Driving Through an Empty Tijuana in the Midst of the Swine Flu
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The patriarchal home, like Tijuana itself, has been self-built in increments that faithfully graph the family's economic history. The 1990s boom years, when ERRE was a well-paid carpenter in California, are represented by an impressive faux-Victorian wing with dormers, bays, and gables.
I wisecrack about his hallucinatory "gingerbread casa de sueños ."
He smiles, then scolds: "You know this is the Tijuana dream, my parents' dream. We never stop building. We're always making room for more people. When I was a kid, do you have any idea of how many cousins and compadres from my father's pueblo stayed here until they could cross to jobs in California? Hey, amigo, this is Ellis Island."
To underscore the point, brother Omar shows me the key prop in the video he has recently completed about the Ramirez family's neighborhood: the "Lady of Libertad."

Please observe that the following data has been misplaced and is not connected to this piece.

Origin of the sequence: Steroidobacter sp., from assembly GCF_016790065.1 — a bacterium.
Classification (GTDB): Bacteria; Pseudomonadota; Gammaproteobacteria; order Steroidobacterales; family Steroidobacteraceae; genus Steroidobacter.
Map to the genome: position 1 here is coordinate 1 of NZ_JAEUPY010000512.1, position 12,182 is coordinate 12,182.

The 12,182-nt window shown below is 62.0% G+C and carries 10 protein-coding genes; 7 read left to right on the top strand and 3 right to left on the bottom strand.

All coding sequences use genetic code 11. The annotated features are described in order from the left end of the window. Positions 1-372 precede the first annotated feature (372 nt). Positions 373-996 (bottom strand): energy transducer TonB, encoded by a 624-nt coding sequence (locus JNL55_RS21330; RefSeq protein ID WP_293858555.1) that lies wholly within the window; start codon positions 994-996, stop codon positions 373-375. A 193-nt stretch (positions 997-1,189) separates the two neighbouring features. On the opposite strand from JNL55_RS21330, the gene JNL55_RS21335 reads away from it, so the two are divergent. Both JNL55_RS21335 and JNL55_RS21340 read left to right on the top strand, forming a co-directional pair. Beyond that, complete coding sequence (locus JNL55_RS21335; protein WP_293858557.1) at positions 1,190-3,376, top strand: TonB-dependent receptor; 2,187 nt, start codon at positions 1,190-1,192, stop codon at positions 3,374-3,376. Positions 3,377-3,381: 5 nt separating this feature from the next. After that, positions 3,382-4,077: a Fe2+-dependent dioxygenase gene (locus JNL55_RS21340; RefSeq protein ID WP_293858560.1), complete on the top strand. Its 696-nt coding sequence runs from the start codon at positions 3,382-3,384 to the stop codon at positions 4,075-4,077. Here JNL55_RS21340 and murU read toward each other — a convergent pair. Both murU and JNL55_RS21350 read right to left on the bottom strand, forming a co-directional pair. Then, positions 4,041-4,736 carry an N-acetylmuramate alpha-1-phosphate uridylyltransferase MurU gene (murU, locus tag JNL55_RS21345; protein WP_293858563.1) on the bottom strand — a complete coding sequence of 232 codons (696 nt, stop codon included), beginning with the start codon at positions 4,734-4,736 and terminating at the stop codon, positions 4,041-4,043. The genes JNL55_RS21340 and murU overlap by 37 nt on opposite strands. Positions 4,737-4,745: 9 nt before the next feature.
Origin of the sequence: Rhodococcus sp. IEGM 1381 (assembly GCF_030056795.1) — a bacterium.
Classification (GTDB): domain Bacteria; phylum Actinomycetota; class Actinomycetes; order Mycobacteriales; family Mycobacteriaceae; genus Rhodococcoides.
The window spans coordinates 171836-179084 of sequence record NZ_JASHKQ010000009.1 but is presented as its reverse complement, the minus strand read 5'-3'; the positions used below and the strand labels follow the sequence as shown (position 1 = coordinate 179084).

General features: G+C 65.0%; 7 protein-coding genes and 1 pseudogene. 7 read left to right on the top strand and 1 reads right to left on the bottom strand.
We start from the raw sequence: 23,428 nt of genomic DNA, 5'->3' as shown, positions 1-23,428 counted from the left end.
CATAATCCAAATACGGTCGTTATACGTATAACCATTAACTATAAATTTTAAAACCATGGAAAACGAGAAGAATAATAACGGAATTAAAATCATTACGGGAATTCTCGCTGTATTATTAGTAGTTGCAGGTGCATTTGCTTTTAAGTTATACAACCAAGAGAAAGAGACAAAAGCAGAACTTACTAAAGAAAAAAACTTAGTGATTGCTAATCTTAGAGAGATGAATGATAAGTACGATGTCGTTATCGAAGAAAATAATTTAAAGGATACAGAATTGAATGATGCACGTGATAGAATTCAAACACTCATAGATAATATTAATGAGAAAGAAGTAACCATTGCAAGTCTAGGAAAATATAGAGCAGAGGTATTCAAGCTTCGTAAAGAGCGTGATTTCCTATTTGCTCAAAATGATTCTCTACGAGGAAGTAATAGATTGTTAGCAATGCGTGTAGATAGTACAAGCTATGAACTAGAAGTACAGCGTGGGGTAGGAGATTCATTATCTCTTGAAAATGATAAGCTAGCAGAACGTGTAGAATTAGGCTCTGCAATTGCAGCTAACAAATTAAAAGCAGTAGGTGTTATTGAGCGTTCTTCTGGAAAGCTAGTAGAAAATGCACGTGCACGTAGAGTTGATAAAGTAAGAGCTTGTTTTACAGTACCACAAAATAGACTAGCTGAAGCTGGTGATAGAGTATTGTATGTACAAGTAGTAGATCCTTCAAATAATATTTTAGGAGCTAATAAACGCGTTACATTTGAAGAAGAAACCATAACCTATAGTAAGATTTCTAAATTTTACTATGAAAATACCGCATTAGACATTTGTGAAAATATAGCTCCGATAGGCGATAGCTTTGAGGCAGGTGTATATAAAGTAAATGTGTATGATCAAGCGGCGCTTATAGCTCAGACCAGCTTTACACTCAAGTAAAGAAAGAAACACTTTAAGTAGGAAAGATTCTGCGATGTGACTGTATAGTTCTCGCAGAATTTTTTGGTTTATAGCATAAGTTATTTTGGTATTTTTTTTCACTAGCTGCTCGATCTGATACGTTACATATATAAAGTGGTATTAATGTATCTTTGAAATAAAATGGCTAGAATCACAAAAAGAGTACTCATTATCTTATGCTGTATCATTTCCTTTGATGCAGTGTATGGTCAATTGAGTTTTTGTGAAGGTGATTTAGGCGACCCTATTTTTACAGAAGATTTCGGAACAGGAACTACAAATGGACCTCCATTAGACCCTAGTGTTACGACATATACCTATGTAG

Omar says it is based on one of French sculptor Frederic Bartholdi's original sketches for the Statue of Liberty -- the famous lady with the lamp standing on the pedestal of an Aztec pyramid. A local artisan has made copies to sell to the tourists, if they ever return.
Since 9/11, irrational fear and toxic bigotry have imposed an informal blockade on Baja California's non- maquiladora economy. Now nativists in San Diego are clamoring for the complete closure of the border.
It would be a catastrophe. A Siamese twin might as well saw away the flesh connecting himself to his brother. Both would die in the end.
After teasing ERRE one more time, I head off for dinner with Omar and his wife. The weather is still delightful and we find a cozy Italian restaurant crowded with nonchalant and fearless diners. For a quiet evening, at least, the mask of the red death slips off the face of Tijuana.